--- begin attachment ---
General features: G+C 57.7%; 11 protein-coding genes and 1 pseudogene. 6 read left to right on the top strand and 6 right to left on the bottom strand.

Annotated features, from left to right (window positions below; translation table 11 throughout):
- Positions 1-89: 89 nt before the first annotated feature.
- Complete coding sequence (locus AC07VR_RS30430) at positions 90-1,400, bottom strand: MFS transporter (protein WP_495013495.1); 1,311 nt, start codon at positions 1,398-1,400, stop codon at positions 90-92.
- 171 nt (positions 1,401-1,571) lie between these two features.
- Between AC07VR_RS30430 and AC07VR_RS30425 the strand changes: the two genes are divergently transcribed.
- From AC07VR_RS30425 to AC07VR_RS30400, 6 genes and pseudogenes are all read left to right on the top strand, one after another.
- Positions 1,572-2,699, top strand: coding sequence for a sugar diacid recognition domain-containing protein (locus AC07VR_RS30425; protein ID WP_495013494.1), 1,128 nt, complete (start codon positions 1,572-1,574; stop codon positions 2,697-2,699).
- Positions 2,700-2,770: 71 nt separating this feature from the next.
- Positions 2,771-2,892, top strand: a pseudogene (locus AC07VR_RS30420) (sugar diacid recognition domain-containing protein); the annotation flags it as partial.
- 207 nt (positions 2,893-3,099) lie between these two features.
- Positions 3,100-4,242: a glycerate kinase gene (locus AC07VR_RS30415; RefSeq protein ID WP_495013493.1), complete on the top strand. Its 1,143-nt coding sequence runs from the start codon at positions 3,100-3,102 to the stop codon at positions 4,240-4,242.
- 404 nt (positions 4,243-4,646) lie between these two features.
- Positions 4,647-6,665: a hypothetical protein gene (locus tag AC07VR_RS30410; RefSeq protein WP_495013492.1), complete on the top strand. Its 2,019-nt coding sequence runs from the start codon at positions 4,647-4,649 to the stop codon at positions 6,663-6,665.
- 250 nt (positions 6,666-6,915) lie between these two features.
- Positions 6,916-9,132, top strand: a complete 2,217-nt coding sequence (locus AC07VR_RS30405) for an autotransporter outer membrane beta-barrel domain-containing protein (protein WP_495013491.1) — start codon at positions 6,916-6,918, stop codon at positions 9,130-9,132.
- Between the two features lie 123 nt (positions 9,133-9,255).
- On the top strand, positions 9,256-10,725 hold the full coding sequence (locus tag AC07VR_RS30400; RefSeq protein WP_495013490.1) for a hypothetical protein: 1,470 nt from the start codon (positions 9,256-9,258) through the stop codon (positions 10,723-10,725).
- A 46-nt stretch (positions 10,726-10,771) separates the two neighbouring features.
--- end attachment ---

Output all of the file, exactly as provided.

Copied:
General features: G+C 57.7%; 11 protein-coding genes and 1 pseudogene. 6 read left to right on the top strand and 6 right to left on the bottom strand.

Annotated features, from left to right (window positions below; translation table 11 throughout):
- Positions 1-89: 89 nt before the first annotated feature.
- Complete coding sequence (locus AC07VR_RS30430) at positions 90-1,400, bottom strand: MFS transporter (protein WP_495013495.1); 1,311 nt, start codon at positions 1,398-1,400, stop codon at positions 90-92.
- 171 nt (positions 1,401-1,571) lie between these two features.
- Between AC07VR_RS30430 and AC07VR_RS30425 the strand changes: the two genes are divergently transcribed.
- From AC07VR_RS30425 to AC07VR_RS30400, 6 genes and pseudogenes are all read left to right on the top strand, one after another.
- Positions 1,572-2,699, top strand: coding sequence for a sugar diacid recognition domain-containing protein (locus AC07VR_RS30425; protein ID WP_495013494.1), 1,128 nt, complete (start codon positions 1,572-1,574; stop codon positions 2,697-2,699).
- Positions 2,700-2,770: 71 nt separating this feature from the next.
- Positions 2,771-2,892, top strand: a pseudogene (locus AC07VR_RS30420) (sugar diacid recognition domain-containing protein); the annotation flags it as partial.
- 207 nt (positions 2,893-3,099) lie between these two features.
- Positions 3,100-4,242: a glycerate kinase gene (locus AC07VR_RS30415; RefSeq protein ID WP_495013493.1), complete on the top strand. Its 1,143-nt coding sequence runs from the start codon at positions 3,100-3,102 to the stop codon at positions 4,240-4,242.
- 404 nt (positions 4,243-4,646) lie between these two features.
- Positions 4,647-6,665: a hypothetical protein gene (locus tag AC07VR_RS30410; RefSeq protein WP_495013492.1), complete on the top strand. Its 2,019-nt coding sequence runs from the start codon at positions 4,647-4,649 to the stop codon at positions 6,663-6,665.
- 250 nt (positions 6,666-6,915) lie between these two features.
- Positions 6,916-9,132, top strand: a complete 2,217-nt coding sequence (locus AC07VR_RS30405) for an autotransporter outer membrane beta-barrel domain-containing protein (protein WP_495013491.1) — start codon at positions 6,916-6,918, stop codon at positions 9,130-9,132.
- Between the two features lie 123 nt (positions 9,133-9,255).
- On the top strand, positions 9,256-10,725 hold the full coding sequence (locus tag AC07VR_RS30400; RefSeq protein WP_495013490.1) for a hypothetical protein: 1,470 nt from the start codon (positions 9,256-9,258) through the stop codon (positions 10,723-10,725).
- A 46-nt stretch (positions 10,726-10,771) separates the two neighbouring features.